The fear of death comes with many faces. Some people have a great fear that loved ones will die, some think that violence will befall them, some over-eat, and others have their funeral plans and burial plot all in order. For me, I closed my mind so completely to the inevitability of death that I had no fear of death. Or so I thought.
I began to see my true condition within seconds of the doctor pronouncing the dreaded word — cancer. My whole insides went into shock and the long-ignored fears came out of hiding. It looked like there were so many nameless, formless fears all around me. I struggled to name those fears and not let them overtake me. I had been living for many years with the wonderful people that you have been reading about in this paper. They supported me completely, caring for my children when I couldn’t, doing the shopping, cooking meals — community life went on and my life and my family’s life didn’t just fall apart because I was so ill. I was lovingly surrounded and supported. And I wasn’t alone. I had someone who could understand me, night or day, whenever I wanted. Really, whenever I was afraid. So, why was I afraid?
I was afraid of the unknown. I’d felt that before when I had changed jobs or moved. I wasn’t in control of what was happening to me. I was dependent on others, not independent. There were so many unfamiliar things to get used to — hospitals, doctors, and the treatment itself.
I had never faced the fact of death before and now the very real possibility of my own death stared me in the face. Maybe I had never feared death because no one had told me what it was. When the people I now live with told me about the seriousness of death, I saw it wasn’t to be taken lightly. It is a time of complete darkness. Every shameful, embarrassing, hateful thing we ever did will come back to mind over and over again with no way to block it out. We will have the choice of either denying we did each deed or owning up to the facts and feeling regret for having been that way. There is only one way out of death — remorse.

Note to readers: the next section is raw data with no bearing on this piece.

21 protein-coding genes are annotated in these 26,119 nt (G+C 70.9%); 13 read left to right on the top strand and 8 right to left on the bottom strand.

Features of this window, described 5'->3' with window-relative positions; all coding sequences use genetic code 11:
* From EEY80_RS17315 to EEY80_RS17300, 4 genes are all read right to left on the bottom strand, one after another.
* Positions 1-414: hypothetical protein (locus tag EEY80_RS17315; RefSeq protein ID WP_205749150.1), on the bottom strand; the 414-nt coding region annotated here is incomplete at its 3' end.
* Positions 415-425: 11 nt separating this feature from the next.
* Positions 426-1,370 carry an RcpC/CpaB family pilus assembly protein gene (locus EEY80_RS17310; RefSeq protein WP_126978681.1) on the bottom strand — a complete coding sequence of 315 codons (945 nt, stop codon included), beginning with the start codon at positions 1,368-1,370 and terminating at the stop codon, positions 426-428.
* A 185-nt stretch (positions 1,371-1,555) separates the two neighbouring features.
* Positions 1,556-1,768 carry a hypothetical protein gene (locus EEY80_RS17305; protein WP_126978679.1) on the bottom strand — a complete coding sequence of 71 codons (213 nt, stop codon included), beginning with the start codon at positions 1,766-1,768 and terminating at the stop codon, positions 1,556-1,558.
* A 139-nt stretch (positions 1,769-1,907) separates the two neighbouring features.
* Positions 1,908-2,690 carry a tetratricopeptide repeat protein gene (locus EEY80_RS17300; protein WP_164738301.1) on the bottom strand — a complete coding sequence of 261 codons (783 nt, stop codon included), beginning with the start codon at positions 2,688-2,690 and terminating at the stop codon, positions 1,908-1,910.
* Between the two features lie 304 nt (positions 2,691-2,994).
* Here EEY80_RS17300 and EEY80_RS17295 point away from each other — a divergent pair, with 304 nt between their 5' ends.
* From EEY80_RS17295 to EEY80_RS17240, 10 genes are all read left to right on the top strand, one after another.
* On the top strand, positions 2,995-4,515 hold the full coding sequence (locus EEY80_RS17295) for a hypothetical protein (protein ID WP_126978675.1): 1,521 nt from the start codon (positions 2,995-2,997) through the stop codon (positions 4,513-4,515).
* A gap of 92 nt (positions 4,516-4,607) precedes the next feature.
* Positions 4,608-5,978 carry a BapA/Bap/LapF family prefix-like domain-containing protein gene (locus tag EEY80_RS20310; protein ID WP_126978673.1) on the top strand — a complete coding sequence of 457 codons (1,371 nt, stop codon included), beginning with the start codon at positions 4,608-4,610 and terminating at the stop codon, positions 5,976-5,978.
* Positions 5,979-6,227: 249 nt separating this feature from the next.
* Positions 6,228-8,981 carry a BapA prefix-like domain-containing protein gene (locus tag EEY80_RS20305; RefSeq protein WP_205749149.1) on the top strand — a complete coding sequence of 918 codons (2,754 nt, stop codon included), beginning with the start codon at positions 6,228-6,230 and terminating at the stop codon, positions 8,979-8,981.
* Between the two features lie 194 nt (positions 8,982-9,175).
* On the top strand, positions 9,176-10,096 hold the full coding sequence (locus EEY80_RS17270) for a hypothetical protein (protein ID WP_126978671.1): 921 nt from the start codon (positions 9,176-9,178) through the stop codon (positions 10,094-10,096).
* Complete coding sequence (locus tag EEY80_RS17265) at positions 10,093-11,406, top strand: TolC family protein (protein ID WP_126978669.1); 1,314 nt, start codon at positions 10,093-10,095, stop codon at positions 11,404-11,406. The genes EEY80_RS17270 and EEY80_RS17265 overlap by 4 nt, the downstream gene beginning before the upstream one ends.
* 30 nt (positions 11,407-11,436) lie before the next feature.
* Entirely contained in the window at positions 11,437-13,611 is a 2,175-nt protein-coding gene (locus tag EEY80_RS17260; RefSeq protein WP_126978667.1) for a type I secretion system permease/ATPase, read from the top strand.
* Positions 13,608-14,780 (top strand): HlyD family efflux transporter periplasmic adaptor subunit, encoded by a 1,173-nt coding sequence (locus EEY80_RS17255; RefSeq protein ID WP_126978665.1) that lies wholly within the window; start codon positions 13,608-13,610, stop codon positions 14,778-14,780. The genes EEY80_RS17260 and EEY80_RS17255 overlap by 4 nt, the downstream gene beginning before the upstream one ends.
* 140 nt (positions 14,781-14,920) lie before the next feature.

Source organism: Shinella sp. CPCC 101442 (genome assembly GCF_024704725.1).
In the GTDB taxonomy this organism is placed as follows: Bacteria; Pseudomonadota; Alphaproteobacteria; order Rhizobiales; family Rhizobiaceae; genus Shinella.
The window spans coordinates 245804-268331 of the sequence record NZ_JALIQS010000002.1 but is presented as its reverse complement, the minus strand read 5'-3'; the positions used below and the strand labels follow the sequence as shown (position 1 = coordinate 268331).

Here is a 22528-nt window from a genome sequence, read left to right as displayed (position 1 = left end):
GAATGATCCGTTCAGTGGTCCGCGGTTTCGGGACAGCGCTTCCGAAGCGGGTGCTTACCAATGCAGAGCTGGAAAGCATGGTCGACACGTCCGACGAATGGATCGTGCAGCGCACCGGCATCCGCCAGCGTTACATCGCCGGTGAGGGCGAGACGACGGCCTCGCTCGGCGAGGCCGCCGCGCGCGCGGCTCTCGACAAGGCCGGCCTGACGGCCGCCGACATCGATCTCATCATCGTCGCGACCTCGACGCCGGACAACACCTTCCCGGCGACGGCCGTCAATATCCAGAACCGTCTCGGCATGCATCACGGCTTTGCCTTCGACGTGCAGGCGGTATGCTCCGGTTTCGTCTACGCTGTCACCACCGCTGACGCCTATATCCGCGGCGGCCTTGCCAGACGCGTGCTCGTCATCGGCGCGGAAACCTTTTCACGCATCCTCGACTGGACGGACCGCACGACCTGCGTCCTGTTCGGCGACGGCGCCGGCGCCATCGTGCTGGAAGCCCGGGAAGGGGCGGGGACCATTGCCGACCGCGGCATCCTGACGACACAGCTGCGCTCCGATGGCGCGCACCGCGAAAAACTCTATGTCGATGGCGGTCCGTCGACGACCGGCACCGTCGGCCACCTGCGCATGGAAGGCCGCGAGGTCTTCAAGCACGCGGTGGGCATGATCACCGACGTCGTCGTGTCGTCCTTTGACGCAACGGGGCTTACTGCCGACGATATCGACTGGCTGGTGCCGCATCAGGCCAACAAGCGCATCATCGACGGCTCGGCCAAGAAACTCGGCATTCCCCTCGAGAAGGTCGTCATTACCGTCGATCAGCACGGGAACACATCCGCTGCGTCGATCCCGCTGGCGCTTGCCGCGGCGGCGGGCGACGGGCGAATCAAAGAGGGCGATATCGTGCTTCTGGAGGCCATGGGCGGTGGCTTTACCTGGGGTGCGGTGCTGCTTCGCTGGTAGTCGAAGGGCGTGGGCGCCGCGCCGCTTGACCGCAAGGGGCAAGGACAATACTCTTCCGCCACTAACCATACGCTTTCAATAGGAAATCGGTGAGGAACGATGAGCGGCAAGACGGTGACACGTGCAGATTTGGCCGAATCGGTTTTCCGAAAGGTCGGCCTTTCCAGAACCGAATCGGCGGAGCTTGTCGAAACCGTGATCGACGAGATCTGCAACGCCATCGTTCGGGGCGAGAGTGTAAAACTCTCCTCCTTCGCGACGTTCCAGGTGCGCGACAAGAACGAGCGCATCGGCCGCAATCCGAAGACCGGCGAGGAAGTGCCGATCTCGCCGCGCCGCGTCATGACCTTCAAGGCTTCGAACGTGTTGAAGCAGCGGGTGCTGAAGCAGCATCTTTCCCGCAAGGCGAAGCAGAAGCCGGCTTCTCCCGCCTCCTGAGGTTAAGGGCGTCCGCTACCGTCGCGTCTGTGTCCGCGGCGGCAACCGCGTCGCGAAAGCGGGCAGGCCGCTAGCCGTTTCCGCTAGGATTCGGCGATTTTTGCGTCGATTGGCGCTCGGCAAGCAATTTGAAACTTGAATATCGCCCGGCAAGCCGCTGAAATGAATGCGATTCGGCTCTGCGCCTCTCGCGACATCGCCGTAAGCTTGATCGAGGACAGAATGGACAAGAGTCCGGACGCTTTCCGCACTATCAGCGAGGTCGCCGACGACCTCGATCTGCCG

Was I ready for death? As I struggled through the hardest hours of my treatment, I saw my deepest fear — that my God didn’t love me. I thought that I was such an awful sinner that he couldn’t possibly love me. I had heard that our Creator holds us in his “mind” from the time we are conceived until eternity. If he forgot about us for a second we would cease to exist. In my excruciatingly intense circumstances, all I could think about was, “Does he love me? Would he forget about me for a second and I’d be gone, or would he hold onto me? Was my sin more than he could bear?”
There is only one way to know for sure whether God is real — ask him. He never forsakes us; we forsake him. I cried out with my whole heart for him to save me from my circumstances and he did. He held on tight to me because he had a purpose for my life. He’s not an angry God out to get sinners. He won my heart because he didn’t give up on me.
If you cry out to the One who put you in your mother’s womb, he will hear you. If you want to know that he loves you, ask him to show you. If you want his love, he will lead you to where you can receive his love. Cry out to him and he will answer you. He answered me.